Cities are places of constant change. It’s the nature of them, and it’s what makes them attractive. But not all change is equal; change can be organic, but it can be pernicious and abnormal. London has always been a city in flux. But, for anyone living in London, the transformations of the past few years are impossible to ignore. Huge swathes of the city have been redeveloped, remarkable buildings demolished, long-standing communities displaced. This current period of activity is unique, for it is is undoing many of the things that make the city unique. As social housing becomes luxury flats, as their inhabitants are forced out to the suburbs, the inner zones of the city become ever more homogenous, expensive and dull. This issue is what underlies Metropole, a project that aims to visualise the changing skyline of London, to imagine how the city will come to look in the future and, most importantly, seeks to recreate the sensation of feeling lost in a city that was once familiar. It’s a project partly inspired by the city symphony movies of the 1920s, films …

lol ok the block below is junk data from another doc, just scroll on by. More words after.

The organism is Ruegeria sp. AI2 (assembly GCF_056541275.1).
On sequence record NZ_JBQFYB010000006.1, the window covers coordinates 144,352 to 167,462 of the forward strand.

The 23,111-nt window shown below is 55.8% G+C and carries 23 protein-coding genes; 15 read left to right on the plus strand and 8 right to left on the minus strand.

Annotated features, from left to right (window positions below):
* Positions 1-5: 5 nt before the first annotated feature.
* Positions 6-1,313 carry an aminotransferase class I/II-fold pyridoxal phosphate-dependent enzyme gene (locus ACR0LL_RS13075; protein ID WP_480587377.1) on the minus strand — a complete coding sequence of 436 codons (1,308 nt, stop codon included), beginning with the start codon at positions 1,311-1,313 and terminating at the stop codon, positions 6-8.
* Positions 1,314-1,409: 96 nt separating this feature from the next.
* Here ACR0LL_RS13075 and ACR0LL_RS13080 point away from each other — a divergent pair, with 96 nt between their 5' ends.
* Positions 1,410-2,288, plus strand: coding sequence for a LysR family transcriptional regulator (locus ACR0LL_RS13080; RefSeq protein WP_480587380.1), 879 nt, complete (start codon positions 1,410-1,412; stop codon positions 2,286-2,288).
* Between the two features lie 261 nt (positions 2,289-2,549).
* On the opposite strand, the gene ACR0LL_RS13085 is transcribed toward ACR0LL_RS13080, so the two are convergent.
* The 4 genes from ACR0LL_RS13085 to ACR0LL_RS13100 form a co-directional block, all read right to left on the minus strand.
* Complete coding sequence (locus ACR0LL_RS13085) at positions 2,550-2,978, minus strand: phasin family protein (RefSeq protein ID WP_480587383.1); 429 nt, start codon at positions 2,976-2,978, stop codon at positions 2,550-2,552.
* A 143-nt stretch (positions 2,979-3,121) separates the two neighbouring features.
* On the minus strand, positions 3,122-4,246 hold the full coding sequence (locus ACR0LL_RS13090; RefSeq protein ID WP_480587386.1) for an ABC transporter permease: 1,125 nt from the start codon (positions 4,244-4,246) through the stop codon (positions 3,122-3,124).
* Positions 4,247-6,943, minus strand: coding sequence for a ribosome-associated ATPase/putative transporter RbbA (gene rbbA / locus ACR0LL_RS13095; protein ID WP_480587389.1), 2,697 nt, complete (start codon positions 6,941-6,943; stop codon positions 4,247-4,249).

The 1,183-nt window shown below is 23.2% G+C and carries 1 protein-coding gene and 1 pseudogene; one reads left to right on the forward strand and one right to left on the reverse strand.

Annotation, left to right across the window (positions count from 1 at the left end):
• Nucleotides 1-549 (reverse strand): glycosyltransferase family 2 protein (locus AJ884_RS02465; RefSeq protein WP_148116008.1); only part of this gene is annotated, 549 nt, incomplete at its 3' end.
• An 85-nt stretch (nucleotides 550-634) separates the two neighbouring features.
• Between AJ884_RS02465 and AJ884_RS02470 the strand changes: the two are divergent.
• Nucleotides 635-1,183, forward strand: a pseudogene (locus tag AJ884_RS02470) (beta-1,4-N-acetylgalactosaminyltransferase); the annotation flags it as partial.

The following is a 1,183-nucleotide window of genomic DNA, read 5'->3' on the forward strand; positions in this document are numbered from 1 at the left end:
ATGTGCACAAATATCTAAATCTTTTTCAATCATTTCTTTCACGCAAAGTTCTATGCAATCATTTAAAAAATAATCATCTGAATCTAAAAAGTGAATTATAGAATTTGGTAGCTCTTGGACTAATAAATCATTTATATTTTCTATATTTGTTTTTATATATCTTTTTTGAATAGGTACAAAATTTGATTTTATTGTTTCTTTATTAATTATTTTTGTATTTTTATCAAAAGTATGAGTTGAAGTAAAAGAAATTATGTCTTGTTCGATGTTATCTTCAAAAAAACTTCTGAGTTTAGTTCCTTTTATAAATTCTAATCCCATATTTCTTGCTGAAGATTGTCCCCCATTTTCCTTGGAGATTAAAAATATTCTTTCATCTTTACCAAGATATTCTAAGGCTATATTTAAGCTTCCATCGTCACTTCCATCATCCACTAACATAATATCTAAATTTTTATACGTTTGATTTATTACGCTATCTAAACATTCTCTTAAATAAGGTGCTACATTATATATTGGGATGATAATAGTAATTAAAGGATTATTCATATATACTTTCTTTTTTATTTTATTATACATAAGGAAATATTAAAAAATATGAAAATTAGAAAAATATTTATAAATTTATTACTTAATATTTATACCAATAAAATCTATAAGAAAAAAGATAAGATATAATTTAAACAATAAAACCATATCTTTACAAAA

2016-02-12T11:21:43+00:00

Comings and Goings, Brick Lane, 1986

London Life: Colin O’Brien’s reflections on a changing city

Hackney-based Colin O’Brien has carved out of a reputation as one of the most important photographers documenting life in the capital. The steady buzz around his work continues to grow with the release of his latest book, London Life, published by Spitalfields Life Books, and his new exhibition at the new Leica Store City gallery based at The Royal Exchange, London. Now in his mid 70s, he is a delight to interview – witty, pithy and passionate. Over a coffee, O’Brien reflects upon a career in photography that started when he was eight, taking pictures of his friends playing together on the bomb sites of postwar London. Over decades O’Brien has built up a vast archive of images, so it is perhaps unsurprising that anyone viewing his work becomes acutely conscious of the changing face of life in the city he records.     These days Hackney itself seems to be a metaphor for constant urban renewal, something O’Brien is all too aware of. “When we first moved to Hackney [in the early 1980s], a …

2015-12-02T14:06:10+00:00

BJP Staff